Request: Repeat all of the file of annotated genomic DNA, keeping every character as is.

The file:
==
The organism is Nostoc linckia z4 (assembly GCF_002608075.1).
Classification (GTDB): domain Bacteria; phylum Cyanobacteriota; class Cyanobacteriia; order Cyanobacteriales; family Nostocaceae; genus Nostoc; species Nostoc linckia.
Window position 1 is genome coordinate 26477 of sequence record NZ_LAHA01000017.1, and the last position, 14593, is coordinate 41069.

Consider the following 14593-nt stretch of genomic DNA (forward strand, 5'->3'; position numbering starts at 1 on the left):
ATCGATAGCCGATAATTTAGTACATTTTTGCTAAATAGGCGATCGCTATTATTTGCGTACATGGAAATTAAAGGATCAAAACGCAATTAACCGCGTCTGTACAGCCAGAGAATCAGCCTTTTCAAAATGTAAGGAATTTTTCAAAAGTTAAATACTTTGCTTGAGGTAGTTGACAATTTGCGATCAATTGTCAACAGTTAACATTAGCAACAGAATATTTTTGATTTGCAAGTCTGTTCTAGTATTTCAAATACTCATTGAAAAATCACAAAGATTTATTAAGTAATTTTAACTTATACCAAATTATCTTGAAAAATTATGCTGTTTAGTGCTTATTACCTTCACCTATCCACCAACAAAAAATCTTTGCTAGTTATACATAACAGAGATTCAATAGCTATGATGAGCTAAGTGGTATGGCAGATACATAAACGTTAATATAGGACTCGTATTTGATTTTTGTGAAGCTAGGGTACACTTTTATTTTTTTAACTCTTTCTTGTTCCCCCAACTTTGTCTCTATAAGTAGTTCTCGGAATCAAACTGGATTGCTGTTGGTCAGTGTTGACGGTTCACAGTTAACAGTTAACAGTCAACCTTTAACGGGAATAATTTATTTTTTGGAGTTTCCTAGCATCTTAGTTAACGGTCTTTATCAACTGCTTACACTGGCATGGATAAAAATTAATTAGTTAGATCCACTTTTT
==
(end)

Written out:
The organism is Nostoc linckia z4 (assembly GCF_002608075.1).
Classification (GTDB): domain Bacteria; phylum Cyanobacteriota; class Cyanobacteriia; order Cyanobacteriales; family Nostocaceae; genus Nostoc; species Nostoc linckia.
Window position 1 is genome coordinate 26477 of sequence record NZ_LAHA01000017.1, and the last position, 14593, is coordinate 41069.

Consider the following 14593-nt stretch of genomic DNA (forward strand, 5'->3'; position numbering starts at 1 on the left):
ATCGATAGCCGATAATTTAGTACATTTTTGCTAAATAGGCGATCGCTATTATTTGCGTACATGGAAATTAAAGGATCAAAACGCAATTAACCGCGTCTGTACAGCCAGAGAATCAGCCTTTTCAAAATGTAAGGAATTTTTCAAAAGTTAAATACTTTGCTTGAGGTAGTTGACAATTTGCGATCAATTGTCAACAGTTAACATTAGCAACAGAATATTTTTGATTTGCAAGTCTGTTCTAGTATTTCAAATACTCATTGAAAAATCACAAAGATTTATTAAGTAATTTTAACTTATACCAAATTATCTTGAAAAATTATGCTGTTTAGTGCTTATTACCTTCACCTATCCACCAACAAAAAATCTTTGCTAGTTATACATAACAGAGATTCAATAGCTATGATGAGCTAAGTGGTATGGCAGATACATAAACGTTAATATAGGACTCGTATTTGATTTTTGTGAAGCTAGGGTACACTTTTATTTTTTTAACTCTTTCTTGTTCCCCCAACTTTGTCTCTATAAGTAGTTCTCGGAATCAAACTGGATTGCTGTTGGTCAGTGTTGACGGTTCACAGTTAACAGTTAACAGTCAACCTTTAACGGGAATAATTTATTTTTTGGAGTTTCCTAGCATCTTAGTTAACGGTCTTTATCAACTGCTTACACTGGCATGGATAAAAATTAATTAGTTAGATCCACTTTTT